“When applied to a large, heterogeneous, low strip ratio deposit, such as Razorback, bulk ore sorting represents a pre-concentration technology ahead of the concentrator that can enhance throughput, improve economic efficiency and reduce tailings and water use.”

Magnetite Mines Chairman, Peter Schubert, said: “While our scoping study results for a low capital, staged development have been highly encouraging, we are now confident that the use of leading edge ore sorting technology can further enhance results, providing the company with a sustainable competitive advantage.”

Primero Group to take on EPC contract at Rio’s Koodaideri iron ore mine

Primero Group has secured a A$115 million ($79 million) contract with Rio Tinto’s iron ore division that will see it design, fabricate, supply, deliver, construct, install, test and commission the Mine Infrastructure Area and associated facilities at the Koodaideri iron ore project in the Pilbara of Western Australia.

The scope includes the complete engineering, procurement and construction (EPC) contract of the facilities for this project, which will commence immediately and is scheduled to be completed in mid-2021.

Primero says it expects to employ a workforce of over 150 personnel at its peak.

Koodaideri, billed by Rio as an “intelligent mine”, will deliver a new production hub for Rio’s iron ore business in the Pilbara, incorporating a processing plant and infrastructure including a 166 km rail line connecting the mine to the existing network.

Construction on Koodaideri Phase 1 started this year with first production expected in late 2021. Once complete, the mine will have an annual capacity of 43 Mt, underpinning production of the company’s flagship iron ore product, Pilbara Blend.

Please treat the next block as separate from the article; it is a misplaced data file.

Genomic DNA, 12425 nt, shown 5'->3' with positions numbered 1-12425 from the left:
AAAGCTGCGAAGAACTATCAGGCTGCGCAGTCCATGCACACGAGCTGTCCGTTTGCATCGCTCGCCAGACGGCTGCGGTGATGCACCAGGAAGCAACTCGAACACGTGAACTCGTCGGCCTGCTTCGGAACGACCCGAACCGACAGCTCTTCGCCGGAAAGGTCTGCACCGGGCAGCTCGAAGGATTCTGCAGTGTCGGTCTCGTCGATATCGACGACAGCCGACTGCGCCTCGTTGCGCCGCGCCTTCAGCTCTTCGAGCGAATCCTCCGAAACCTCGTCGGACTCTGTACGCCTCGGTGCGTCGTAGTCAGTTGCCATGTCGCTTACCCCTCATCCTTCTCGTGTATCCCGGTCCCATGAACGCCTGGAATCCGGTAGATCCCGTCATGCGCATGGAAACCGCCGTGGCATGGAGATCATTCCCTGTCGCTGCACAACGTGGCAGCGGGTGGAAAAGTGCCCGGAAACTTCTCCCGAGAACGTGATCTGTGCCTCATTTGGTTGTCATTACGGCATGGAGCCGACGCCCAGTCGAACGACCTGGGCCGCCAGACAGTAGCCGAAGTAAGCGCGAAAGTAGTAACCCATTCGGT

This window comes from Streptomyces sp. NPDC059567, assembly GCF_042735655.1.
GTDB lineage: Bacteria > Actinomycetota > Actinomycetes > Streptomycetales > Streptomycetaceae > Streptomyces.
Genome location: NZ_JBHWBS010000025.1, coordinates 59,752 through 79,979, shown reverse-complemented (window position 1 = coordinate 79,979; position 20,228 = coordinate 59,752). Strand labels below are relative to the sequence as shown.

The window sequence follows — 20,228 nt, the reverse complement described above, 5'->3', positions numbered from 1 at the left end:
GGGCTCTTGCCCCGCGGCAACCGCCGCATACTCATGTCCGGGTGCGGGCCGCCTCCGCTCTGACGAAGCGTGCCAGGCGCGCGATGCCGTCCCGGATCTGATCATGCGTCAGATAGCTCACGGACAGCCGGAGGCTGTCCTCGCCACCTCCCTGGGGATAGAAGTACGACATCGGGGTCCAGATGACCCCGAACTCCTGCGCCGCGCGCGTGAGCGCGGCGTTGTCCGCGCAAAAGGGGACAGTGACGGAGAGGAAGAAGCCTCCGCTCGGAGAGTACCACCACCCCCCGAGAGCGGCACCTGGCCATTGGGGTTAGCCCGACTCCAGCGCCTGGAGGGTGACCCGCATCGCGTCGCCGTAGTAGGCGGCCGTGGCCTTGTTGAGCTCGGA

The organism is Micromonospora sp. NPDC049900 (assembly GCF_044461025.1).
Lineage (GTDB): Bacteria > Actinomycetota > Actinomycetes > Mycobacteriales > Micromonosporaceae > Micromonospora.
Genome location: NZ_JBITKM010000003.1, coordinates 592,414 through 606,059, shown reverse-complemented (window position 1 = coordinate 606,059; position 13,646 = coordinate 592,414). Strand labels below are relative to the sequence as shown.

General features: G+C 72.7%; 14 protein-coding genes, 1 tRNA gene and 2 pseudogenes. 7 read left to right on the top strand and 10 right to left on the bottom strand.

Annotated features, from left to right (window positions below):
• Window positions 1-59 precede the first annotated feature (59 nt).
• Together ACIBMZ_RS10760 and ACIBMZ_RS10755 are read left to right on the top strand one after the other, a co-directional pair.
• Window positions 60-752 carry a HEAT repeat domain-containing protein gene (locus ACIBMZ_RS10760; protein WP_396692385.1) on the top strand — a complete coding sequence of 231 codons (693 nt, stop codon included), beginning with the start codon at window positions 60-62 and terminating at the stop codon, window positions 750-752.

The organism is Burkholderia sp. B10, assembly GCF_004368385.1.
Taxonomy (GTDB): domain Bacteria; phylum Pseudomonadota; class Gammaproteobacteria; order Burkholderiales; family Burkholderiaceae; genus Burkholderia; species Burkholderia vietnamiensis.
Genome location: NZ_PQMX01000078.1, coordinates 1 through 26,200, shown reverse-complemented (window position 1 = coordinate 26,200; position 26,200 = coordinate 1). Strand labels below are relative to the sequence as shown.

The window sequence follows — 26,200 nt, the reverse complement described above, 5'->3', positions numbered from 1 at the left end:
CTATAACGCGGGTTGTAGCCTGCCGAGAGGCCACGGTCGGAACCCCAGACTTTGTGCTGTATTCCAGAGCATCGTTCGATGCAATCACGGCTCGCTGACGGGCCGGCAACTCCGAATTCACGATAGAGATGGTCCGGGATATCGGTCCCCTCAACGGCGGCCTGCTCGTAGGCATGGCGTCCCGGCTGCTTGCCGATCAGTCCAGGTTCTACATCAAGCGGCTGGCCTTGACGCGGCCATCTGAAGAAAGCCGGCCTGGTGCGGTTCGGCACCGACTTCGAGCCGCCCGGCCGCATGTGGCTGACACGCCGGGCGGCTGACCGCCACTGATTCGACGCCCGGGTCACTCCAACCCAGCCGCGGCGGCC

In addition to mine infrastructure and the accommodation camp, an airport and mine support facilities will be built. Throughout the construction period, Rio expects to employ over 2,000 people with 600 permanent roles created once the mine is operational.

In addition to the Koodaideri work, Primero said it had been awarded Phase 2 of the proposed processing upgrade, on an engineering, procurement and construction management (EPCM) basis, for Northern Star Resources’ Pogo gold mine, in Alaska, USA.

The works will be conducted predominantly from Primero’s Americas Montreal (Canada) office with works progressively executed this winter to ensure construction windows are met in the summer period, it said.

The upgrade works will increase throughput of the current processing facility from 1 Mt/y to 1.3 Mt/y by January 2021, with the potential to move to a Phase 3 (1.5 Mt/y) over the coming years.